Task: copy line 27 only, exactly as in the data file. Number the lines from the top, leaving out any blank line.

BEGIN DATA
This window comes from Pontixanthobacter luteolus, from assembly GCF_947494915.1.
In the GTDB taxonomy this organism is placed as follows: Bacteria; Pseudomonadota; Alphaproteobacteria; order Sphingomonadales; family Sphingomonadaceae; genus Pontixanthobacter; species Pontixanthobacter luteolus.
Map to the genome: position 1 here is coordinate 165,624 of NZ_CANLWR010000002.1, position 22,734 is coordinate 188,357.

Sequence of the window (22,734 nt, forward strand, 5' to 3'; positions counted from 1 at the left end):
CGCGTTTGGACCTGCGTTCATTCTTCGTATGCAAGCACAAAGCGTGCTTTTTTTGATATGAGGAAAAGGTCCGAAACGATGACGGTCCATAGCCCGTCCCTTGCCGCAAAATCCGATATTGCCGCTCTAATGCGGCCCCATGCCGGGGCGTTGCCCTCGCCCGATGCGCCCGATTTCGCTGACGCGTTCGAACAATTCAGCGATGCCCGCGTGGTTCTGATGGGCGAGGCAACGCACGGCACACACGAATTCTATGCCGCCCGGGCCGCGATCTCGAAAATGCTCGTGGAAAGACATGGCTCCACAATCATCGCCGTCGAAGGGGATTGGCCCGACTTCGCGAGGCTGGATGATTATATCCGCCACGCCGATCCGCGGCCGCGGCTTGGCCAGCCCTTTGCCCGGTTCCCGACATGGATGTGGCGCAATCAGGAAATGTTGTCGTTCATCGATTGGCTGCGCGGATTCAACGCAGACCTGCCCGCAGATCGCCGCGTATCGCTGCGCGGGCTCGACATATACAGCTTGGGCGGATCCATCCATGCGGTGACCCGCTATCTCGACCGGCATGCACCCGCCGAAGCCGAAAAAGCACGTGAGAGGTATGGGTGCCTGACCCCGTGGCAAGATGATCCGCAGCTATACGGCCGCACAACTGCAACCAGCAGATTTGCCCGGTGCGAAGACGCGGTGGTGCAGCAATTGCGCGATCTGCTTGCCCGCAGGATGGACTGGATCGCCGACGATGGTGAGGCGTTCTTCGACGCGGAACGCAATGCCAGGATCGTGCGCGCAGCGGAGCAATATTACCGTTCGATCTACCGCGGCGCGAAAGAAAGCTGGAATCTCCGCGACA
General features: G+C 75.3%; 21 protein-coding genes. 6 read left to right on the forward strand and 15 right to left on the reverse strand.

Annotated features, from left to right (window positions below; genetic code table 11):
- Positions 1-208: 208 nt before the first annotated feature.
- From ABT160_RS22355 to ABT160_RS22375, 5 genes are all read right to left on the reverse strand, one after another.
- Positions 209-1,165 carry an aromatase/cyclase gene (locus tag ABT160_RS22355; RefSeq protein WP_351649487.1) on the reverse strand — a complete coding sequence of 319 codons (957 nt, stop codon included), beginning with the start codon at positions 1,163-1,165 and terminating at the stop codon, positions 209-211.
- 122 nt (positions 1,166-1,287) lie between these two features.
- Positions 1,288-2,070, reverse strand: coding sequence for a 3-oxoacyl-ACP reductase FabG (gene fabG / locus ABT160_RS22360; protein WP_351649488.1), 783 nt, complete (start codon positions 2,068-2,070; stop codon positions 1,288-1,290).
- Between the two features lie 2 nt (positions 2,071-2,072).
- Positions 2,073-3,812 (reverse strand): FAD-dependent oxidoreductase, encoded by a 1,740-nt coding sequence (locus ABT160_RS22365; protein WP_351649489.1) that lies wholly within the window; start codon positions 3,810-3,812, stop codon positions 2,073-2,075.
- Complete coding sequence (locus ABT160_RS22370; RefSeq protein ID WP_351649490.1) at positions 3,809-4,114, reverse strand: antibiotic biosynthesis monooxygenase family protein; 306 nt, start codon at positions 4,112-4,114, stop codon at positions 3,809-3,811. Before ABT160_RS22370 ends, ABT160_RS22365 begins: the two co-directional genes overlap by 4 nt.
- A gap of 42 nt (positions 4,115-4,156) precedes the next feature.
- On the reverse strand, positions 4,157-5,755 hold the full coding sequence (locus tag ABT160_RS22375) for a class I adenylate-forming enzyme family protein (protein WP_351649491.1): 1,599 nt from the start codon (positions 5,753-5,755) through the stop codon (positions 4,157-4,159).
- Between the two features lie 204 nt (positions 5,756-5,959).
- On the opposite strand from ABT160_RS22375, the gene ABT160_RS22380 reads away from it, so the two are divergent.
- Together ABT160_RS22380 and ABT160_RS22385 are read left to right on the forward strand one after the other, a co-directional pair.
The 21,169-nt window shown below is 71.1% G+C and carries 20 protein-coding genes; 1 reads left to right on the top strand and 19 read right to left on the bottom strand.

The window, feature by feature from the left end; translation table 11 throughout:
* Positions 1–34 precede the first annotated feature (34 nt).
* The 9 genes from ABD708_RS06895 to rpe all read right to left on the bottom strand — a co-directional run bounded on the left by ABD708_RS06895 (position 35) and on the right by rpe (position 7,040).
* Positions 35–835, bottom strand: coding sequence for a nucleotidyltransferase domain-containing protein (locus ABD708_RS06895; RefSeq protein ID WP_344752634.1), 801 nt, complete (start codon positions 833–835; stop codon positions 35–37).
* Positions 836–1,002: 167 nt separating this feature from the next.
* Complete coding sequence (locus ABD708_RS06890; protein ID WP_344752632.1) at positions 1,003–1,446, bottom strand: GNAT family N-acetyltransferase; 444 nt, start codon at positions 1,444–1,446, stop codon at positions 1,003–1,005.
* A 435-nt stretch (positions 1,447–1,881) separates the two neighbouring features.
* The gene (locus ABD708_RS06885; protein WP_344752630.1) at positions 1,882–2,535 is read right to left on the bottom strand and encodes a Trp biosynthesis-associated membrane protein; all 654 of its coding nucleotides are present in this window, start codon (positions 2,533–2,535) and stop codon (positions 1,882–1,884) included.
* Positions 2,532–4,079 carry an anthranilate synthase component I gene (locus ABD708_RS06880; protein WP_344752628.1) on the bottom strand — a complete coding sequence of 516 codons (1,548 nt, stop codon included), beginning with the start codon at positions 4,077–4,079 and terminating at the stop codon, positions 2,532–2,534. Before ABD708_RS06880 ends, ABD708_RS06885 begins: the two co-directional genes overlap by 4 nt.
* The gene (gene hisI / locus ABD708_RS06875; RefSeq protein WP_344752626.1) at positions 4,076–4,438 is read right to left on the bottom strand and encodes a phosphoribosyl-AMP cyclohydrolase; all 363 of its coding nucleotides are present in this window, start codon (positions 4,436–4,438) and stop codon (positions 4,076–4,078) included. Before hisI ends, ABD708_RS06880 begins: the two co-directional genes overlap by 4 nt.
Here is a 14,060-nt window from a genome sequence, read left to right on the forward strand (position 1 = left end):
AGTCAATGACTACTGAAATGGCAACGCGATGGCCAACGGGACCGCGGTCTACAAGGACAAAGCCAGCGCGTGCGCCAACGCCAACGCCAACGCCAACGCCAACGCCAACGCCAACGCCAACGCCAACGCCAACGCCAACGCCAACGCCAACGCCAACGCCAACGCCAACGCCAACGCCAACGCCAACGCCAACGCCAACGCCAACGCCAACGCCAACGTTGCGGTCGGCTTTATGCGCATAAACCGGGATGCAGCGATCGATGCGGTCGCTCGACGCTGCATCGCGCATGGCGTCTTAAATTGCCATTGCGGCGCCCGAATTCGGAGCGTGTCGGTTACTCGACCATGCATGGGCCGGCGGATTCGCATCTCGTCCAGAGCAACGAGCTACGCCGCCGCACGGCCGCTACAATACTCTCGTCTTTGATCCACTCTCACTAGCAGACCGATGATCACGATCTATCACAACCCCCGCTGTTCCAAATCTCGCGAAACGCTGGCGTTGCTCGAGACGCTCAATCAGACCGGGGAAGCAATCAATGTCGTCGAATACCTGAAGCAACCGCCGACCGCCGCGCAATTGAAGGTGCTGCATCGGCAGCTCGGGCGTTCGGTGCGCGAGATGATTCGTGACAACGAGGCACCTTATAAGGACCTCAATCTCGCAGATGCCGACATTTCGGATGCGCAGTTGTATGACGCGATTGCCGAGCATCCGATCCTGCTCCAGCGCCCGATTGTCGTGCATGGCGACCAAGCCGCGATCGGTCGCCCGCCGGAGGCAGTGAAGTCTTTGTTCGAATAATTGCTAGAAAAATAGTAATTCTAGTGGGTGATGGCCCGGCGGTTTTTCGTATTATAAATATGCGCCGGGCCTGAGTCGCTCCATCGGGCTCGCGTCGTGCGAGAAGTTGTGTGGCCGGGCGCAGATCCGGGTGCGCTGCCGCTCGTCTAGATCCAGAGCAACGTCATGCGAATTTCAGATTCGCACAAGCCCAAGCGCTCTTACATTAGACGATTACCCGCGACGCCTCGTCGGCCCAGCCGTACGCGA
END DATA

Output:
* Complete coding sequence (locus ABD708_RS06890; protein ID WP_344752632.1) at positions 1,003–1,446, bottom strand: GNAT family N-acetyltransferase; 444 nt, start codon at positions 1,444–1,446, stop codon at positions 1,003–1,005.